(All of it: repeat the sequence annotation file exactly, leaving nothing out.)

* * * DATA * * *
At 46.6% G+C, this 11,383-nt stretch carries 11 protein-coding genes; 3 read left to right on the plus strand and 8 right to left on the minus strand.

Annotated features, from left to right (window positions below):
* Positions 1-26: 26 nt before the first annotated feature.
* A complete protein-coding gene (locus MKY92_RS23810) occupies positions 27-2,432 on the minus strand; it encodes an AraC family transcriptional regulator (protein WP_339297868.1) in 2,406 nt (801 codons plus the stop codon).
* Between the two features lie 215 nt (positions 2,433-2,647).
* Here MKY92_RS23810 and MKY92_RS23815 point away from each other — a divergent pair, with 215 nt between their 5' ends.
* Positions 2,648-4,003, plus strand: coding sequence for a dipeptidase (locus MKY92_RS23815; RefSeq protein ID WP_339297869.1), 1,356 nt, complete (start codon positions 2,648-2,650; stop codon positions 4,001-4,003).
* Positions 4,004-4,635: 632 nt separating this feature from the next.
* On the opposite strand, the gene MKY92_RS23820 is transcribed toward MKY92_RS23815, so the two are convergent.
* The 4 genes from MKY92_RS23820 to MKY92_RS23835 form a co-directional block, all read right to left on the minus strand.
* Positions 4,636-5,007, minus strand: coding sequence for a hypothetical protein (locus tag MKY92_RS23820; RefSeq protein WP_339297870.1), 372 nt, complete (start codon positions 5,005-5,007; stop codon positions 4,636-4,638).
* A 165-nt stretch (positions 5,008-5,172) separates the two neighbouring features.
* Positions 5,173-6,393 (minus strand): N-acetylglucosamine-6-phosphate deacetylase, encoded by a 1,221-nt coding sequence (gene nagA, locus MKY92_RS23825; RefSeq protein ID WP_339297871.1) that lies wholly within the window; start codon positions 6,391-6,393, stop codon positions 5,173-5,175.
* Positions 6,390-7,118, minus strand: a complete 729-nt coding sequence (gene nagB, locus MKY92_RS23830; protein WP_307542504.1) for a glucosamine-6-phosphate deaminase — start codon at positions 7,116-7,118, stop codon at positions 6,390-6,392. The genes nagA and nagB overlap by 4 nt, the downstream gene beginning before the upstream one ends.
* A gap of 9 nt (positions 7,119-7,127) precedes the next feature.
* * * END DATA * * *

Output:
At 46.6% G+C, this 11,383-nt stretch carries 11 protein-coding genes; 3 read left to right on the plus strand and 8 right to left on the minus strand.

Annotated features, from left to right (window positions below):
* Positions 1-26: 26 nt before the first annotated feature.
* A complete protein-coding gene (locus MKY92_RS23810) occupies positions 27-2,432 on the minus strand; it encodes an AraC family transcriptional regulator (protein WP_339297868.1) in 2,406 nt (801 codons plus the stop codon).
* Between the two features lie 215 nt (positions 2,433-2,647).
* Here MKY92_RS23810 and MKY92_RS23815 point away from each other — a divergent pair, with 215 nt between their 5' ends.
* Positions 2,648-4,003, plus strand: coding sequence for a dipeptidase (locus MKY92_RS23815; RefSeq protein ID WP_339297869.1), 1,356 nt, complete (start codon positions 2,648-2,650; stop codon positions 4,001-4,003).
* Positions 4,004-4,635: 632 nt separating this feature from the next.
* On the opposite strand, the gene MKY92_RS23820 is transcribed toward MKY92_RS23815, so the two are convergent.
* The 4 genes from MKY92_RS23820 to MKY92_RS23835 form a co-directional block, all read right to left on the minus strand.
* Positions 4,636-5,007, minus strand: coding sequence for a hypothetical protein (locus tag MKY92_RS23820; RefSeq protein WP_339297870.1), 372 nt, complete (start codon positions 5,005-5,007; stop codon positions 4,636-4,638).
* A 165-nt stretch (positions 5,008-5,172) separates the two neighbouring features.
* Positions 5,173-6,393 (minus strand): N-acetylglucosamine-6-phosphate deacetylase, encoded by a 1,221-nt coding sequence (gene nagA, locus MKY92_RS23825; RefSeq protein ID WP_339297871.1) that lies wholly within the window; start codon positions 6,391-6,393, stop codon positions 5,173-5,175.
* Positions 6,390-7,118, minus strand: a complete 729-nt coding sequence (gene nagB, locus MKY92_RS23830; protein WP_307542504.1) for a glucosamine-6-phosphate deaminase — start codon at positions 7,116-7,118, stop codon at positions 6,390-6,392. The genes nagA and nagB overlap by 4 nt, the downstream gene beginning before the upstream one ends.
* A gap of 9 nt (positions 7,119-7,127) precedes the next feature.